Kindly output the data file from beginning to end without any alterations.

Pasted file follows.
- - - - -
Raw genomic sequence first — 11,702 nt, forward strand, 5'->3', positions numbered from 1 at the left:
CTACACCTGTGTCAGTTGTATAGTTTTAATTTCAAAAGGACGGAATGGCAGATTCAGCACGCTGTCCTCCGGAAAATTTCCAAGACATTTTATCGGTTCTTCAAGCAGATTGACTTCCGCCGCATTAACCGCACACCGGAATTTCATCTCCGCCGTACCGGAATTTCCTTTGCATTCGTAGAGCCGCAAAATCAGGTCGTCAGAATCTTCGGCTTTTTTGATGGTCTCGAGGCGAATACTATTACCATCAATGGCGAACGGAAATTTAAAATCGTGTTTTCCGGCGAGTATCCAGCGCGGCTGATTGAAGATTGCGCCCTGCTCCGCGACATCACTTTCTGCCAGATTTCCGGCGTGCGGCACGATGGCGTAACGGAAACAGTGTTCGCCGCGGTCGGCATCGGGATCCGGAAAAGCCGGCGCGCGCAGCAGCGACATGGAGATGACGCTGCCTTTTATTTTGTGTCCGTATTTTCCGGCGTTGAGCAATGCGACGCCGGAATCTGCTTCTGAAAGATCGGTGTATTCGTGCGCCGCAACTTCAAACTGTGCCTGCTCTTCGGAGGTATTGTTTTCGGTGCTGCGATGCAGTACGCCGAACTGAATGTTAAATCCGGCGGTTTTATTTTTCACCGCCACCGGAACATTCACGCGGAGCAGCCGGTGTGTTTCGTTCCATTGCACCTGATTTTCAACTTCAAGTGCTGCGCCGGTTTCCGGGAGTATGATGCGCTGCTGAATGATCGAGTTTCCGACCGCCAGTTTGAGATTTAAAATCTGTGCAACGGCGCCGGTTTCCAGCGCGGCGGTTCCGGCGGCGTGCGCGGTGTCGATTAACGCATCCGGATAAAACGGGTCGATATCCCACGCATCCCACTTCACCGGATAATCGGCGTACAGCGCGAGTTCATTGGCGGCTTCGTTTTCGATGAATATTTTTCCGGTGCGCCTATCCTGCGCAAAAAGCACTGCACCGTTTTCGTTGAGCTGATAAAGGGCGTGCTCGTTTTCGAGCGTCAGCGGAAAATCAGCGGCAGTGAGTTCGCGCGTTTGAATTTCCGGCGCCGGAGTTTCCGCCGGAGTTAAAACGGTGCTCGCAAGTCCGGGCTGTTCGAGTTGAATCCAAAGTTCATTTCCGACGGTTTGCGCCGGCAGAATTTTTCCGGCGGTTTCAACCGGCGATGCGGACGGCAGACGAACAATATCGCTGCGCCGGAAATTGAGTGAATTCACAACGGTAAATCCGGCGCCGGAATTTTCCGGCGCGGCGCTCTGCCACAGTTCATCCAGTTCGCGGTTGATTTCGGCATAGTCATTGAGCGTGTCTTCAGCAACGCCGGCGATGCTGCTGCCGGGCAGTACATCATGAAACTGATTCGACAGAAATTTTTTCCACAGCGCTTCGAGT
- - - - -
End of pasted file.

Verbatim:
Raw genomic sequence first — 11,702 nt, forward strand, 5'->3', positions numbered from 1 at the left:
CTACACCTGTGTCAGTTGTATAGTTTTAATTTCAAAAGGACGGAATGGCAGATTCAGCACGCTGTCCTCCGGAAAATTTCCAAGACATTTTATCGGTTCTTCAAGCAGATTGACTTCCGCCGCATTAACCGCACACCGGAATTTCATCTCCGCCGTACCGGAATTTCCTTTGCATTCGTAGAGCCGCAAAATCAGGTCGTCAGAATCTTCGGCTTTTTTGATGGTCTCGAGGCGAATACTATTACCATCAATGGCGAACGGAAATTTAAAATCGTGTTTTCCGGCGAGTATCCAGCGCGGCTGATTGAAGATTGCGCCCTGCTCCGCGACATCACTTTCTGCCAGATTTCCGGCGTGCGGCACGATGGCGTAACGGAAACAGTGTTCGCCGCGGTCGGCATCGGGATCCGGAAAAGCCGGCGCGCGCAGCAGCGACATGGAGATGACGCTGCCTTTTATTTTGTGTCCGTATTTTCCGGCGTTGAGCAATGCGACGCCGGAATCTGCTTCTGAAAGATCGGTGTATTCGTGCGCCGCAACTTCAAACTGTGCCTGCTCTTCGGAGGTATTGTTTTCGGTGCTGCGATGCAGTACGCCGAACTGAATGTTAAATCCGGCGGTTTTATTTTTCACCGCCACCGGAACATTCACGCGGAGCAGCCGGTGTGTTTCGTTCCATTGCACCTGATTTTCAACTTCAAGTGCTGCGCCGGTTTCCGGGAGTATGATGCGCTGCTGAATGATCGAGTTTCCGACCGCCAGTTTGAGATTTAAAATCTGTGCAACGGCGCCGGTTTCCAGCGCGGCGGTTCCGGCGGCGTGCGCGGTGTCGATTAACGCATCCGGATAAAACGGGTCGATATCCCACGCATCCCACTTCACCGGATAATCGGCGTACAGCGCGAGTTCATTGGCGGCTTCGTTTTCGATGAATATTTTTCCGGTGCGCCTATCCTGCGCAAAAAGCACTGCACCGTTTTCGTTGAGCTGATAAAGGGCGTGCTCGTTTTCGAGCGTCAGCGGAAAATCAGCGGCAGTGAGTTCGCGCGTTTGAATTTCCGGCGCCGGAGTTTCCGCCGGAGTTAAAACGGTGCTCGCAAGTCCGGGCTGTTCGAGTTGAATCCAAAGTTCATTTCCGACGGTTTGCGCCGGCAGAATTTTTCCGGCGGTTTCAACCGGCGATGCGGACGGCAGACGAACAATATCGCTGCGCCGGAAATTGAGTGAATTCACAACGGTAAATCCGGCGCCGGAATTTTCCGGCGCGGCGCTCTGCCACAGTTCATCCAGTTCGCGGTTGATTTCGGCATAGTCATTGAGCGTGTCTTCAGCAACGCCGGCGATGCTGCTGCCGGGCAGTACATCATGAAACTGATTCGACAGAAATTTTTTCCACAGCGCTTCGAGT